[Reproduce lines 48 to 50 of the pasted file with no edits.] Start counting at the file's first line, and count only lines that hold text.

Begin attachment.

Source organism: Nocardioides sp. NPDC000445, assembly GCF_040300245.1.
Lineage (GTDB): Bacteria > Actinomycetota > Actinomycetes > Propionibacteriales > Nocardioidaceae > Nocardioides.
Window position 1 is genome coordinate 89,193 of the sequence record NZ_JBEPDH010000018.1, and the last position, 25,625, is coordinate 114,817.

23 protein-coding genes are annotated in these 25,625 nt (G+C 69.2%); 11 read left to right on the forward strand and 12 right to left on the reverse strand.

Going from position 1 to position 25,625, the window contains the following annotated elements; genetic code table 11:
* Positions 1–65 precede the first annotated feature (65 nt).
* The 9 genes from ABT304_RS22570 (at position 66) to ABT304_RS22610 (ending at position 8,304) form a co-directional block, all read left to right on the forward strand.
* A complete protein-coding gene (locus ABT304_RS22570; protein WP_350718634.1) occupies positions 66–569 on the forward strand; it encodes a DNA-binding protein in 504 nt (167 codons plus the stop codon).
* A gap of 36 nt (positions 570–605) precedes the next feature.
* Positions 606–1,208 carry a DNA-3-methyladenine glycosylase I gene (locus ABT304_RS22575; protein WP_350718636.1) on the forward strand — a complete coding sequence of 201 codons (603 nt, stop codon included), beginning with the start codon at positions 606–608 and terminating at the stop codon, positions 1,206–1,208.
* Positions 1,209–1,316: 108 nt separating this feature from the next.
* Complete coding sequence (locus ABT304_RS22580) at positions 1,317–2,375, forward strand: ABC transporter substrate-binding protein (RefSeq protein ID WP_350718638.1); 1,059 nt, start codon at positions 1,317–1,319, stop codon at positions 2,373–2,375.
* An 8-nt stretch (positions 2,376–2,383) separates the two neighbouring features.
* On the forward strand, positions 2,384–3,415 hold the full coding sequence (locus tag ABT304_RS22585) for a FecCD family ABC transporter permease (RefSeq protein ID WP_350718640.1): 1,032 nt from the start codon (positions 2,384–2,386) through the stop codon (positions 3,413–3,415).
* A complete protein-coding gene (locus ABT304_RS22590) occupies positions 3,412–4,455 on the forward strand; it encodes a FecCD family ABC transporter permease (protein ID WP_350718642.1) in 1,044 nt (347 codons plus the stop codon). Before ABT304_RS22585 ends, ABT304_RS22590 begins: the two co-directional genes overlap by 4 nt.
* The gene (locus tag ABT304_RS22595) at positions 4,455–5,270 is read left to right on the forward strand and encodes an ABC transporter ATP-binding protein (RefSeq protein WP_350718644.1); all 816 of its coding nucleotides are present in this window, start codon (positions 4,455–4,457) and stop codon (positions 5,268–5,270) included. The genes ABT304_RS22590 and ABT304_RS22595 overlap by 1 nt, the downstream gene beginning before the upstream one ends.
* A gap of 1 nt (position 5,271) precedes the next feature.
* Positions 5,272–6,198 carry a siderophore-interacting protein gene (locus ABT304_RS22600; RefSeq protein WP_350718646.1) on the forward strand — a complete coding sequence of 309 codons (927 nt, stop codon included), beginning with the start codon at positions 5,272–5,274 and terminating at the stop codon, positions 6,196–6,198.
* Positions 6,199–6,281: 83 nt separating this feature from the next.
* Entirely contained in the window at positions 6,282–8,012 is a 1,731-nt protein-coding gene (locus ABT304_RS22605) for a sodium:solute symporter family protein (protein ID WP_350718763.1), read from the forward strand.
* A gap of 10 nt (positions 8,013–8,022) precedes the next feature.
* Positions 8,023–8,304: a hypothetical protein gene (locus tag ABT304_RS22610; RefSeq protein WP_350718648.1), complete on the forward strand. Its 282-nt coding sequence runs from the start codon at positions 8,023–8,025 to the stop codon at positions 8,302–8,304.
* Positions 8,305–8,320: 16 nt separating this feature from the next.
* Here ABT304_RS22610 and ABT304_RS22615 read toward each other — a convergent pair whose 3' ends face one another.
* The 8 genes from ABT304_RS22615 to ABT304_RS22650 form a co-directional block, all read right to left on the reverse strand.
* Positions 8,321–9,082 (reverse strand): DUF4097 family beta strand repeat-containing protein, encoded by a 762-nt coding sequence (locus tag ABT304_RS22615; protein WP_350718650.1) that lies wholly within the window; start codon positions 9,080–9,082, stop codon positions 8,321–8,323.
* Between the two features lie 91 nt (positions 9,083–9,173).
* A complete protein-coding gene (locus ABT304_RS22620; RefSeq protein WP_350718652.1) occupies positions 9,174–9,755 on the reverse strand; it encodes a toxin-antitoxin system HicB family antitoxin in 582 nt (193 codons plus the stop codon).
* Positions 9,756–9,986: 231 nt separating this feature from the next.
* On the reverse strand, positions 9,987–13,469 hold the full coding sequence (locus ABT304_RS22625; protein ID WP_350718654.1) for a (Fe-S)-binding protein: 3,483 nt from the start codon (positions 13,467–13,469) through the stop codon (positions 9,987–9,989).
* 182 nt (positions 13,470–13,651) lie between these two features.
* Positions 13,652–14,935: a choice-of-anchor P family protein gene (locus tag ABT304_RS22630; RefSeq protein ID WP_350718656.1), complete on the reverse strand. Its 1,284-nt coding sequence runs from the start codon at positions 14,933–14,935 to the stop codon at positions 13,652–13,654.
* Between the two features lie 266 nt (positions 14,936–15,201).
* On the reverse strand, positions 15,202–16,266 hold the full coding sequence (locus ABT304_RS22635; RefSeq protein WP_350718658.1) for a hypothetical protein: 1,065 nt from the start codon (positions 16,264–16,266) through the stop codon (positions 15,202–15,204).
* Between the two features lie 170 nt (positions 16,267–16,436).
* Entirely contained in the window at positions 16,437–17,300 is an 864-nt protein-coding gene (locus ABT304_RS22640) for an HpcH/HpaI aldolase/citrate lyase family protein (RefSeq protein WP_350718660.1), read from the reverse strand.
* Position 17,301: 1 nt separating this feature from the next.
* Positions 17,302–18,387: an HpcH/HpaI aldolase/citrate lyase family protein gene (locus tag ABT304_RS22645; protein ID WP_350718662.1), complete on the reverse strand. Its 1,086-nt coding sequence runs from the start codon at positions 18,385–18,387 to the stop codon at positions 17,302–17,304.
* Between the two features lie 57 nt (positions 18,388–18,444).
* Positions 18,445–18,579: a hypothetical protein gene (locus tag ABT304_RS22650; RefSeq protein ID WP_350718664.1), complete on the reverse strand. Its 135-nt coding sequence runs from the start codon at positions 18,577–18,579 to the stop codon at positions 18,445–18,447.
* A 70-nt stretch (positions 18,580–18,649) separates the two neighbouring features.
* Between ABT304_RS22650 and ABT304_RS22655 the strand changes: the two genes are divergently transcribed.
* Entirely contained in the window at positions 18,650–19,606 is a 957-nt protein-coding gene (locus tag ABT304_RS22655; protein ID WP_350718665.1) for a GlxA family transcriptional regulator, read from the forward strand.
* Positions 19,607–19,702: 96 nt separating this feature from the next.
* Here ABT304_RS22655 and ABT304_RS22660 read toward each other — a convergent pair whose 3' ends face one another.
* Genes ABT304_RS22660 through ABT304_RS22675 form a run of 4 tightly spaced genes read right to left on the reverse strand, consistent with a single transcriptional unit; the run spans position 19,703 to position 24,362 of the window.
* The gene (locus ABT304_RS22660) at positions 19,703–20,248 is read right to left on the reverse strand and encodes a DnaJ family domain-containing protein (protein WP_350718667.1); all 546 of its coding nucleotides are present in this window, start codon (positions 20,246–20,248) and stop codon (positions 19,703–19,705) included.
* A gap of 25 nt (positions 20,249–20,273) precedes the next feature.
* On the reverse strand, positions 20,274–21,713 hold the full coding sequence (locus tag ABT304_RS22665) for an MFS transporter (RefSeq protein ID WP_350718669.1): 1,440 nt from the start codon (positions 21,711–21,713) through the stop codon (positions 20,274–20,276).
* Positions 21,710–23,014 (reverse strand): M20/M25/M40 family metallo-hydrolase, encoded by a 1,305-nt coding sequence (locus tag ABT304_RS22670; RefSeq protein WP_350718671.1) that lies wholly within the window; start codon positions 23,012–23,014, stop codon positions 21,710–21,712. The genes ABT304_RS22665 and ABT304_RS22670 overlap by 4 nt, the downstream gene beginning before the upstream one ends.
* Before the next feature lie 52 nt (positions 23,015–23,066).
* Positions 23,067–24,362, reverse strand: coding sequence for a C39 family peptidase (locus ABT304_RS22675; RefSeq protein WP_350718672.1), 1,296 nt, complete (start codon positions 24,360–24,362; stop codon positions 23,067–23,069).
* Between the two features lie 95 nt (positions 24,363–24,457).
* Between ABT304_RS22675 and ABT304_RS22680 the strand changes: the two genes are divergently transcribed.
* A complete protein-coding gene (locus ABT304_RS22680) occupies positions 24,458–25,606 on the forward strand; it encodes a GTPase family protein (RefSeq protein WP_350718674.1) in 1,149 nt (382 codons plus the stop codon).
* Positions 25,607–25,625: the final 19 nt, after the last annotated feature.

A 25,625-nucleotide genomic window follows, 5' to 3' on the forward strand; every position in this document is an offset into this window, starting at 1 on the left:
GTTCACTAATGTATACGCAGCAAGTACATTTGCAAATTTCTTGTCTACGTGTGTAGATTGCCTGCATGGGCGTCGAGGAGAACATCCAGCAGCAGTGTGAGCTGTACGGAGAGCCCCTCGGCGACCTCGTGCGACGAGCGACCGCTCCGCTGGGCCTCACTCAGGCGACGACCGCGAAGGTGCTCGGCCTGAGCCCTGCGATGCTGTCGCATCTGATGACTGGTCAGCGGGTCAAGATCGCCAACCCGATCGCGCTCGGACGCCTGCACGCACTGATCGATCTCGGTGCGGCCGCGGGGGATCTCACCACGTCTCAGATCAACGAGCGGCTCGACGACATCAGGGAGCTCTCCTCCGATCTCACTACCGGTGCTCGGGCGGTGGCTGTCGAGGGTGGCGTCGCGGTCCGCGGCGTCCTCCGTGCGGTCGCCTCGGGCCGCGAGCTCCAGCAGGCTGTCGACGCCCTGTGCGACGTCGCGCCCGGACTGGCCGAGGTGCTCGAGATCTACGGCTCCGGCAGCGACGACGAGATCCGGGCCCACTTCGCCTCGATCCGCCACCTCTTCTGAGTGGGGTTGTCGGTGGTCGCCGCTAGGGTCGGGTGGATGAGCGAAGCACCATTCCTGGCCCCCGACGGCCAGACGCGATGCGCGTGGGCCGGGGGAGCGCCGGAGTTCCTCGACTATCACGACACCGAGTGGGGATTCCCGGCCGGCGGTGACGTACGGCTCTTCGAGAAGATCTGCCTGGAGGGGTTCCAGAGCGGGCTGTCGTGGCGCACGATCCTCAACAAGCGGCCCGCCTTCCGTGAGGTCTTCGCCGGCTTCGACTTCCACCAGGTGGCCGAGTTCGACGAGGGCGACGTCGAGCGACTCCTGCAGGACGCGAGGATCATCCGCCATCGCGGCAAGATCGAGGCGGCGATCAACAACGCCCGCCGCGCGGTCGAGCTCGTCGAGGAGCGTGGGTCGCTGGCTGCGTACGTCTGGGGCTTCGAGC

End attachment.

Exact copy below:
* A gap of 25 nt (positions 20,249–20,273) precedes the next feature.
* On the reverse strand, positions 20,274–21,713 hold the full coding sequence (locus tag ABT304_RS22665) for an MFS transporter (RefSeq protein ID WP_350718669.1): 1,440 nt from the start codon (positions 21,711–21,713) through the stop codon (positions 20,274–20,276).
* Positions 21,710–23,014 (reverse strand): M20/M25/M40 family metallo-hydrolase, encoded by a 1,305-nt coding sequence (locus tag ABT304_RS22670; RefSeq protein WP_350718671.1) that lies wholly within the window; start codon positions 23,012–23,014, stop codon positions 21,710–21,712. The genes ABT304_RS22665 and ABT304_RS22670 overlap by 4 nt, the downstream gene beginning before the upstream one ends.